Tuesday, 9 April 2019

Questions (563)

Maureen O'Sullivan


563. Deputy Maureen O'Sullivan asked the Minister for Children and Youth Affairs the estimated first and full year cost of increasing the affordable childcare subsidy for children under three years of age by €1 per hour; and if she will make a statement on the matter. [16344/19]

View answer

Written answers (Question to Children)

The National Childcare Scheme will provide a universal subsidy of 50c per hour, up to a maximum of 40 hours per week, for all families with children under 3 years using registered early learning and care.  The universal subsidy is also available to families with children over three years who have not yet qualified for the free preschool programme (ECCE).  The tables below show the cost of increasing the universal subsidy from 50c per hour to €1.50 per hour, i.e. increasing the subsidy rate by €1. 

Due to the interplay between the universal and income-related aspects of the scheme, the cost estimates are arrived at by:    

- establishing the number of families with children under three years old (or over three but not qualifying for ECCE) by income bracket (2016 data supplied by CSO),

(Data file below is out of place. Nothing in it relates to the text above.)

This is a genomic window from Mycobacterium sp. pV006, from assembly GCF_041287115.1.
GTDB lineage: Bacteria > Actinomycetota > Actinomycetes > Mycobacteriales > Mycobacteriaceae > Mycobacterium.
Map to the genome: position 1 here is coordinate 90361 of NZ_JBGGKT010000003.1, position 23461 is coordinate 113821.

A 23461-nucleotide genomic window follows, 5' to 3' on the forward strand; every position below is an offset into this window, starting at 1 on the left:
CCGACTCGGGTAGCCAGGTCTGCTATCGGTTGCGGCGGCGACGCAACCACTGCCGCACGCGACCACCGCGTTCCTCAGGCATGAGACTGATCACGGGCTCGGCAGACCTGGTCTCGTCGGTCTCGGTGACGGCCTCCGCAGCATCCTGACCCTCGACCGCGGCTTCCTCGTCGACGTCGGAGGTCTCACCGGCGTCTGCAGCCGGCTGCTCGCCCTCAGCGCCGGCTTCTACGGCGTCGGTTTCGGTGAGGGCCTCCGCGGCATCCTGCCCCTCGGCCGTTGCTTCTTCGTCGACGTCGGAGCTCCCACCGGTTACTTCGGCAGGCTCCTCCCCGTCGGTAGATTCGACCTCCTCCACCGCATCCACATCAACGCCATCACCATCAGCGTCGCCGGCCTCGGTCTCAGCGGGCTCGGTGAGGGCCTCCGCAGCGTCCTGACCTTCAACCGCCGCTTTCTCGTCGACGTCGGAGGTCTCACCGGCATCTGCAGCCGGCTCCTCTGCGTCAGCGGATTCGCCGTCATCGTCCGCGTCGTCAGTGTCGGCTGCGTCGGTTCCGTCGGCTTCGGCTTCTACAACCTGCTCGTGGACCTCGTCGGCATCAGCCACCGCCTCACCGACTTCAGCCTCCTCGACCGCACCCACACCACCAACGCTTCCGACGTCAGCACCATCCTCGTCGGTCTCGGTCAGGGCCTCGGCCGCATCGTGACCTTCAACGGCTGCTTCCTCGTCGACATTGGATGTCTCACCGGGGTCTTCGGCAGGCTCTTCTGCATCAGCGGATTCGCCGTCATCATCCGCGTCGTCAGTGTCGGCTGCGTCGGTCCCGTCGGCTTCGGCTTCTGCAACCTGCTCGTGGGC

- profiling these families by reference to the age of their children,

- estimating the proportion of children in each income bracket and age range using registered early learning and care,

- calculating estimated subsidy rates based on income levels and age profile and

- applying estimates of the average hours used by age group for term time and non-term time.

The application of the subsidy at the existing levels (50c universal and the current targeted subsidy levels) assumes a level of dynamic change in terms of the numbers of beneficiaries.  This change is used at a fixed level throughout the estimates. In other words, increased subsidies may create behavioural changes by families which is not factored into the estimates below, for example, more families than expected may move from unregistered early learning and care services to registered services to avail of the higher level of subsidisation.

It should also be noted that the increase in the universal subsidy would benefit many children under three years who are in receipt of income-related subsidies.  This is because these children would now all receive a subsidy of at least €1.50 or higher per hour. 

Nov-Dec Cost (2019)

Universal Rate


Additional Cost per annum


Full year cost (2020)

Universal Rate


Additional Cost per annum